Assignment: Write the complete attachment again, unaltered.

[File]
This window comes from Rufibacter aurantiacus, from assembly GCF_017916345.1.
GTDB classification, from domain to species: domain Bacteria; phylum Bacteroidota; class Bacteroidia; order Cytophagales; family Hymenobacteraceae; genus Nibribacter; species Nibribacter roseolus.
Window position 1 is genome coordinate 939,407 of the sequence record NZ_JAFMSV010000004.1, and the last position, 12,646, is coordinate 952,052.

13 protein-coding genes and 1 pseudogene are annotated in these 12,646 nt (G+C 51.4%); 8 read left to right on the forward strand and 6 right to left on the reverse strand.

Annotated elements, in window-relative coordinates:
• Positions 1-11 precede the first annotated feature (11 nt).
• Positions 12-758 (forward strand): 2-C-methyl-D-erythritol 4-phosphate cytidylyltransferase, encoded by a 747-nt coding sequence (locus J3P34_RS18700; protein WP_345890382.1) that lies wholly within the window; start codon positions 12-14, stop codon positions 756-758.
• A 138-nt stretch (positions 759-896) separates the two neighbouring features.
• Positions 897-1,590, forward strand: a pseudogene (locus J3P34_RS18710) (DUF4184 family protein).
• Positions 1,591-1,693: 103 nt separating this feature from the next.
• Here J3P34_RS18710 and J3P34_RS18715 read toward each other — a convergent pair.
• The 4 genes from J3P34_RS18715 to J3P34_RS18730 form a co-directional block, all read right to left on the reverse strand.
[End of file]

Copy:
This window comes from Rufibacter aurantiacus, from assembly GCF_017916345.1.
GTDB classification, from domain to species: domain Bacteria; phylum Bacteroidota; class Bacteroidia; order Cytophagales; family Hymenobacteraceae; genus Nibribacter; species Nibribacter roseolus.
Window position 1 is genome coordinate 939,407 of the sequence record NZ_JAFMSV010000004.1, and the last position, 12,646, is coordinate 952,052.

13 protein-coding genes and 1 pseudogene are annotated in these 12,646 nt (G+C 51.4%); 8 read left to right on the forward strand and 6 right to left on the reverse strand.

Annotated elements, in window-relative coordinates:
• Positions 1-11 precede the first annotated feature (11 nt).
• Positions 12-758 (forward strand): 2-C-methyl-D-erythritol 4-phosphate cytidylyltransferase, encoded by a 747-nt coding sequence (locus J3P34_RS18700; protein WP_345890382.1) that lies wholly within the window; start codon positions 12-14, stop codon positions 756-758.
• A 138-nt stretch (positions 759-896) separates the two neighbouring features.
• Positions 897-1,590, forward strand: a pseudogene (locus J3P34_RS18710) (DUF4184 family protein).
• Positions 1,591-1,693: 103 nt separating this feature from the next.
• Here J3P34_RS18710 and J3P34_RS18715 read toward each other — a convergent pair.
• The 4 genes from J3P34_RS18715 to J3P34_RS18730 form a co-directional block, all read right to left on the reverse strand.